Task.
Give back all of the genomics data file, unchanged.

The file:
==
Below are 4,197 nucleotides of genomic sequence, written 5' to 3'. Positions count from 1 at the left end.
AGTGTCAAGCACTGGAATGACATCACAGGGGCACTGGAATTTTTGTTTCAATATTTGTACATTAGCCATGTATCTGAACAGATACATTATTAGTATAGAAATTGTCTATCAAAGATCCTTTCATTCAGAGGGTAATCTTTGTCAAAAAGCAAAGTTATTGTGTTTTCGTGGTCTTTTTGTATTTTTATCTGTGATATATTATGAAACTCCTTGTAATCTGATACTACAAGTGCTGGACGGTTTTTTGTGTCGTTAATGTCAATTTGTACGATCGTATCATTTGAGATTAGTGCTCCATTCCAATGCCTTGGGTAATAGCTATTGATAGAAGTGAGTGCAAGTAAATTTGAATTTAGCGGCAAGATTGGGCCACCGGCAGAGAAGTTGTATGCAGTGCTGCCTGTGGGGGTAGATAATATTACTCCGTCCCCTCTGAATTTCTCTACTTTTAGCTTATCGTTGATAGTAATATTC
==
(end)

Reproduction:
Below are 4,197 nucleotides of genomic sequence, written 5' to 3'. Positions count from 1 at the left end.
AGTGTCAAGCACTGGAATGACATCACAGGGGCACTGGAATTTTTGTTTCAATATTTGTACATTAGCCATGTATCTGAACAGATACATTATTAGTATAGAAATTGTCTATCAAAGATCCTTTCATTCAGAGGGTAATCTTTGTCAAAAAGCAAAGTTATTGTGTTTTCGTGGTCTTTTTGTATTTTTATCTGTGATATATTATGAAACTCCTTGTAATCTGATACTACAAGTGCTGGACGGTTTTTTGTGTCGTTAATGTCAATTTGTACGATCGTATCATTTGAGATTAGTGCTCCATTCCAATGCCTTGGGTAATAGCTATTGATAGAAGTGAGTGCAAGTAAATTTGAATTTAGCGGCAAGATTGGGCCACCGGCAGAGAAGTTGTATGCAGTGCTGCCTGTGGGGGTAGATAATATTACTCCGTCCCCTCTGAATTTCTCTACTTTTAGCTTATCGTTGATAGTAATATTC